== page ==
Do Therapist Talk About Their Clients?

Sara Rice, LLPC on Sep 24, 2019 in Mood and Feelings

So, I always want to encourage people to seek out mental health professionals if they feel like they have a significant issue or if they just need a mental health tune-up. I am a passionate advocate for mental health awareness, which means that I am trying to make the mental health experience a little less scary. I want to share what it is like not only being a therapist but being the one “on the couch”. I have mentioned in one of my related articles, “Getting Comfortable with Psychotherapy” that I have been on the receiving end of therapy, twice. So, I have a pretty good idea of what is going through your mind when you make the phone call when you wait in the waiting room when you sit down in front of a stranger who knows nothing about you but is supposed to bring you back to equilibrium.

​​Today, a few questions that I wanted to answer are “do we miss our clients” and “do we speak about our clients”. First, in terms of speaking about our clients, mental health professionals SHOULD ALWAYS maintain strict rules of confidentiality. Only ever bringing you up in clinical situations in order to garner the best help possible for you, our client. I going to be honest here, there are some really difficult clients that lead to really difficult sessions. To keep giving you the best care, we absolutely have to digest with somebody, a colleague with whom we maintain strict confidentiality with. True confession here, there are and will be times where we have to talk over what happened in a session and possibly talk over a diagnosis, but I stress again, this is only in a clinical private/confidential setting. I do not talk about you with my spouse or my BFF. Speaking for myself and my partner at Koinonia Counseling Center, we believe that confidentiality is one of the most important things in counseling because it allows us to maintain a therapeutic relationship, which is essential to having a successful therapeutic intervention. The relationship between you and your therapist, the honesty, being able to know that what you say is held in strict confidence (barring there aren't any items that break confidentiality like abuse or threats of suicide and there are no court order documents that we have to give up) are all vital aspects of counseling.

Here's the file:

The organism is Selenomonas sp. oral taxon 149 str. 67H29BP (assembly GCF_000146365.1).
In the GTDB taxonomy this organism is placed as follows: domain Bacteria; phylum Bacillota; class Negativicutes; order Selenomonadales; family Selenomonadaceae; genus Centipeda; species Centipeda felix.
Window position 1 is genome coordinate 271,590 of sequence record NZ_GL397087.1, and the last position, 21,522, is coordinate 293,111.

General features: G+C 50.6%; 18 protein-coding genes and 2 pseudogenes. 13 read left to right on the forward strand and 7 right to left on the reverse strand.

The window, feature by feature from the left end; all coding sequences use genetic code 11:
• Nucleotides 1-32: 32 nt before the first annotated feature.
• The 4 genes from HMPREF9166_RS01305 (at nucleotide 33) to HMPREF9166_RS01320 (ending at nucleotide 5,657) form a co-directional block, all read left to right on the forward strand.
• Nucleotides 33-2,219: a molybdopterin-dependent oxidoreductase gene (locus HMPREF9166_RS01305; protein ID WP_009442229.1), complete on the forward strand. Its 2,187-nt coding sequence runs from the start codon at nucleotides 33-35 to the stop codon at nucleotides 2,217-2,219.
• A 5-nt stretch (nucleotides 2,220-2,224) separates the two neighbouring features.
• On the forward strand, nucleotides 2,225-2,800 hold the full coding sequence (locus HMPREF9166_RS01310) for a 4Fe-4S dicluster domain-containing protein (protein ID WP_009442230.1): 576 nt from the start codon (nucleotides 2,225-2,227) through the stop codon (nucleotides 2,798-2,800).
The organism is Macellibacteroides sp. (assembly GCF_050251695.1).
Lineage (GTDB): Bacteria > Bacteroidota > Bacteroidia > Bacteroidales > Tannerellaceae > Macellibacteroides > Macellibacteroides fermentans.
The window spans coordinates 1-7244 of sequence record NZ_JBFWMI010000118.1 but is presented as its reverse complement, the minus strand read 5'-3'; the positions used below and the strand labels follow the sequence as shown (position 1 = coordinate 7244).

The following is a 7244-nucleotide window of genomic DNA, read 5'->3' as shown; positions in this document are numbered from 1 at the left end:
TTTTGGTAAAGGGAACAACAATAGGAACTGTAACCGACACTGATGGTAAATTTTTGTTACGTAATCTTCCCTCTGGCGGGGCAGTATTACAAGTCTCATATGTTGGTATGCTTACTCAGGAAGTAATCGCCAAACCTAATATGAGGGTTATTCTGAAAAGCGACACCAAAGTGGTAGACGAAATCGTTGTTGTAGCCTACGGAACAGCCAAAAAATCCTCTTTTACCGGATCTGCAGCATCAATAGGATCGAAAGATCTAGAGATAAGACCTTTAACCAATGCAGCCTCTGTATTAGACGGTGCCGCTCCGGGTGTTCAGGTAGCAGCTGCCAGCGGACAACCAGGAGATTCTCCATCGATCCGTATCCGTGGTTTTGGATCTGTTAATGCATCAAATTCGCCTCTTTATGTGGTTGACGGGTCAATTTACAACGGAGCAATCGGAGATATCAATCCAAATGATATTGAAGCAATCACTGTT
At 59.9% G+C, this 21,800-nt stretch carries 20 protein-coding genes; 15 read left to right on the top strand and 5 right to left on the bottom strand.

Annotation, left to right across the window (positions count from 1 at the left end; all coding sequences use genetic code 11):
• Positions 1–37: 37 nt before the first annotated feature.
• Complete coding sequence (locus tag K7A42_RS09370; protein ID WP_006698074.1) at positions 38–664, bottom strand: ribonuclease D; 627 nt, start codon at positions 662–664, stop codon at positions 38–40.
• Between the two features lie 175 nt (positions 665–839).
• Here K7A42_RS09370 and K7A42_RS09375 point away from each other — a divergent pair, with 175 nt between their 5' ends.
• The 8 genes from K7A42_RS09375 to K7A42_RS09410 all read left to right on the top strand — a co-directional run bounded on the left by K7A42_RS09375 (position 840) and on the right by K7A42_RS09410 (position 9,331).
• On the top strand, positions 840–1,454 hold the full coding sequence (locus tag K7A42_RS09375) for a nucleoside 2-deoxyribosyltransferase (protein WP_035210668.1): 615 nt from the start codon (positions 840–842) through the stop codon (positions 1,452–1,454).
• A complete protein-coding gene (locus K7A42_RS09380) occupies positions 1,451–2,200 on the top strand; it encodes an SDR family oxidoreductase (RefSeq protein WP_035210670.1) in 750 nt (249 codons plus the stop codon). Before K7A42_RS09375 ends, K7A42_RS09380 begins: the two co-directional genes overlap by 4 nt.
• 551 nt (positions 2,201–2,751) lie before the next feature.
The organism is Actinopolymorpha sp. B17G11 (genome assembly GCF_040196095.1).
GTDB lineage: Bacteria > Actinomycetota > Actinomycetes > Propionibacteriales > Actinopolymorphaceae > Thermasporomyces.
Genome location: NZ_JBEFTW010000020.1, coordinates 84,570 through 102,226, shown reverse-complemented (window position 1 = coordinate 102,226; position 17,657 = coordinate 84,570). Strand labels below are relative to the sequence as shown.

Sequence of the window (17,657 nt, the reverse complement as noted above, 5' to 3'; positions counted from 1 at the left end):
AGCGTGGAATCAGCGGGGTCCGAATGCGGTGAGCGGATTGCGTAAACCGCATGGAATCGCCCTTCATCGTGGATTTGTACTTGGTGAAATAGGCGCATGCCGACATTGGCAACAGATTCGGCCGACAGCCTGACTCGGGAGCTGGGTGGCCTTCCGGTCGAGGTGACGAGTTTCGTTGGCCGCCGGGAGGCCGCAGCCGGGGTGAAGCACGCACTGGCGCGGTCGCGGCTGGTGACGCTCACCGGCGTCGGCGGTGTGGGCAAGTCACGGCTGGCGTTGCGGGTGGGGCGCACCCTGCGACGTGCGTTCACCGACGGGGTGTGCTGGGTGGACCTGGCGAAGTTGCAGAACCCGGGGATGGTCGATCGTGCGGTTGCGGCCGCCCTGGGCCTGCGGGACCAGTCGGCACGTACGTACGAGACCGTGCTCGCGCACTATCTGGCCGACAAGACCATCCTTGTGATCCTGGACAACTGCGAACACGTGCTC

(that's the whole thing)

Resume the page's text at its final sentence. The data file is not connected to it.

In regards to missing our clients, yes, I would absolutely say that we do miss our clients. However, we also know that we have to maintain a professional relationship. We are not allowed to call you up and say, “hey we want to be your best friend, do you want to go out for coffee?”. There are actually strict guidelines for us in terms of when we could ever see our clients out of the office, date our clients or have any form of sexual relations with clients. The ethics of our profession demands this in terms of years and certain relationships could cause us to lose our license.

I can share that I miss clients in terms of seeing them happy with the progress that they have made throughout our sessions, knowing that my life’s purpose is helping you. I want to state that while I thoroughly enjoy helping people, I would definitely say that you shouldn’t expect to hang out with your therapist. Don't go into therapy having the expectation that they're your friend. Psychotherapist/ counselors are around to care about you 100%, there to have your best interest at heart, they’re there to be a neutral party. We walk a fine line of being on your side but making sure that you are grounded and can maintain proper boundaries.

So yes, we as therapists do talk about our clients (clinically) and we do miss our clients because we have entered into this field because we remain hopeful for others. I pray that other therapists go into the mental health field because they want to help people become the best versions of themselves that they can be.

Sara Rice is a Counselor in Wyoming, MI.

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